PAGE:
Subject Re: [firebird-support] Re: High selectivity
Author Jonathan Neve
Helen Borrie wrote:

>At 09:07 PM 26/09/2003 -0300, you wrote:
>>At 22:14 26/09/2003 +0000, you wrote:
>>>sorry you mixed up again some things:
>>>bitmap indexes (yes oracle has them, but only the enterprise
>>>edition!!) are good for HIGH selectivity (e.g. table with 1 000 000
>>>records and you often select a few 100 000 records! low selectivity
>>>means that you search/select only a few records maybe 100 or 200. and
>>>for this LOW selectivity you normally use b-trees or b*-trees (if i
>>>am right firebird knows only b-trees).
>Erm, Firebird index trees use a fascinating bitmap algorithms. Ann has
>described them here more than once; and I'm sure you'll find at least one
>Jim Starkey posting on the subject in the fb-architect archives. For a
>summary, read Ann's brief description in
>But if you're stating that you can't *choose* the indexing algorithm,
>that's true. There is only one.
>>Hi Alex,
>>I don't think so....
>>Index with High Selectivity means few records... low selectivity means a
>>lot of records...
>>Of course Helen have a better didactic and a better english to explain
>>that... see her post...
>It seems more like a confusion in terminology.
>I *have* seen the term "selectivity" used to refer to a query specification
>- to mean that a query designed to return 1 or a few rows is "more
>selective" than, say "select * from" with no WHERE clause...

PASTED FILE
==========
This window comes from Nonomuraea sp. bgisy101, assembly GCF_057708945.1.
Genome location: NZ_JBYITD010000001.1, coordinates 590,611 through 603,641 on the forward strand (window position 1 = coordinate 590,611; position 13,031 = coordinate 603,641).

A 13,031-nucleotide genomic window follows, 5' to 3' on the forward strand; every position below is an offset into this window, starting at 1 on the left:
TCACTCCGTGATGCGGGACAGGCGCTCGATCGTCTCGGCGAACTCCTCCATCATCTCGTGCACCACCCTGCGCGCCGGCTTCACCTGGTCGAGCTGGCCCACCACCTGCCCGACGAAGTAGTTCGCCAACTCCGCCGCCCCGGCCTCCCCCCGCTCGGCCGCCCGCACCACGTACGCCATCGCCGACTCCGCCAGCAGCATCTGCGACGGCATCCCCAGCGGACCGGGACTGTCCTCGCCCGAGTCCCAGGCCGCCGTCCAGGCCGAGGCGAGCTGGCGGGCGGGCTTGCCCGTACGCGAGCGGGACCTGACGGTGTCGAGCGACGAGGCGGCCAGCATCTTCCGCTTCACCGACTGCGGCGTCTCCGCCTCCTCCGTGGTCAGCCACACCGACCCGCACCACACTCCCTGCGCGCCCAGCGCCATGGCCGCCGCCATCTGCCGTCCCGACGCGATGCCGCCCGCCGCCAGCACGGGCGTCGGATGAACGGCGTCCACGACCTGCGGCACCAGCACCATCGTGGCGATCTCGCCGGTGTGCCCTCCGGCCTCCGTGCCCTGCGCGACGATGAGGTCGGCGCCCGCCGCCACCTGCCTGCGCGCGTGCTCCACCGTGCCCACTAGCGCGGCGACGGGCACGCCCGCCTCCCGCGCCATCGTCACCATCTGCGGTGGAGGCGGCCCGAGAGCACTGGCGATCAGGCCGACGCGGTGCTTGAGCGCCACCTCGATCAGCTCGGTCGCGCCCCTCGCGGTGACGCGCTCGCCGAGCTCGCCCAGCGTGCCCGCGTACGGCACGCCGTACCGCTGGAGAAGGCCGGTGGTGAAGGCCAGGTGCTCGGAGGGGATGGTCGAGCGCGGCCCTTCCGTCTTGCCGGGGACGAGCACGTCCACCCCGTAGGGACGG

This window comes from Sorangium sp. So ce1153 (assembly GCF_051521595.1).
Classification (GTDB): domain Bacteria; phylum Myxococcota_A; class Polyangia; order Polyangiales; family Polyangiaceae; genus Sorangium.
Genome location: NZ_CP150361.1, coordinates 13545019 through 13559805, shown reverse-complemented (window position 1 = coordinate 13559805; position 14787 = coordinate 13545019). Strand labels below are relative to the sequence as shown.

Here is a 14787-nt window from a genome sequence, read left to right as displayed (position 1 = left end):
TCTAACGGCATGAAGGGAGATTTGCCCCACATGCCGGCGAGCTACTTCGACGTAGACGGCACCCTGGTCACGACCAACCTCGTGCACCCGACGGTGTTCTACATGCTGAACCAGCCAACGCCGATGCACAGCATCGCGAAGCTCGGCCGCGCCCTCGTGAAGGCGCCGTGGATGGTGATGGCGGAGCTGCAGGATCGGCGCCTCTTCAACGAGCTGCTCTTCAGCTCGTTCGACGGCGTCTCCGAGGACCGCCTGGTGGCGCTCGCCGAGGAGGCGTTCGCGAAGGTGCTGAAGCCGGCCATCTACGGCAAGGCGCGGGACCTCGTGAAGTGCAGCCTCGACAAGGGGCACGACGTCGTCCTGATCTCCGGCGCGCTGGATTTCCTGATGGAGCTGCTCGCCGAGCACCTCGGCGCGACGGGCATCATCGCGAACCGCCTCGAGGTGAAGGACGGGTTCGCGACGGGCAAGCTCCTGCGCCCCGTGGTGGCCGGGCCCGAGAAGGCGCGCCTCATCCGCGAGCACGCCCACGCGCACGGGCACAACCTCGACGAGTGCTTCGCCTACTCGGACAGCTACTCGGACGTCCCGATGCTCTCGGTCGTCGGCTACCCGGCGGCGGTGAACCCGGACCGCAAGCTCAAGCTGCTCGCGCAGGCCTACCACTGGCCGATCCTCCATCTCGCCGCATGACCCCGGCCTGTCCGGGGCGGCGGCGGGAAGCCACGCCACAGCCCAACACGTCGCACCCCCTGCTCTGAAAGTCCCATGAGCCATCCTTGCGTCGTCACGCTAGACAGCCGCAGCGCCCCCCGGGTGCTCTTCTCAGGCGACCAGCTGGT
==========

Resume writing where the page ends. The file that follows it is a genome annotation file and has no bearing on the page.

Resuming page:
>But that's not the selectivity we are talking about here. We talk of an
>index having some degree of selectivity. An index with "high" selectivity
>points to few rows (highest = a single row) whereas one with "low"
>selectivity points to a large percentage of all rows. The lower the
>selectivity, the more likely it will be that the machinery for scanning the
>index will be slower than scanning the rows themselves. Also, high
>distribution of a single value in *any* indexed column will wreck (reduce,
>destroy) the selectivity of even an otherwise reasonable index (hence the
>war-story about the transaction table where every row had the same COUNTRY
This is _extremely_ confusing! :-)
The reason I called it "high" selectivity, is simply because the value
given by the index stats is... high! This value,
from what I understood, corresponds to the average number of records
given by each value of the index, which explains
why unique indexes always have value 1. Anyway, never mind about

I still don't quite understand why in my case, an index wouldn't make
things faster. Of course, if I want to select value 1,
the database will have to look through lots of records, and I understand
that this would be slower. But selecting value 0 should be much faster.
If I have 20 000 records, of which 50 have state 0 and 19 950 have state
1, then an index on the state column ought to make selecting value 0
much faster,
and selecting value 1 much slower. Isn't that right?

>There is one trick that sometimes helps to speed up searches on state
>switch columns. Pick the column in the table with the highest selectivity,
>e.g. a single-column primary key column or a non-nullable timestamp column,
>and form a composite index involving it and the switch column. Try it
>first with the highly selective column first, e.g.
>create index true_false on atable(p_key, switchcol) ;
Why would this help? if I do SELECT * FROM TABLE WHERE SWITCHCOL =
VALUE, how could this index be any help?

>and then try it around the other way. Either should speed things up, but
>one sometimes beats the other, and I don't know a catch-all rule. Ann
>probably knows one (hope u r watching, Ann).
>(and don't forget to drop the existing indexes that you have on
>state-switch columns. I promise you that they are a rock in the rucksack!)
Yes, but...

Jonathan Neve.

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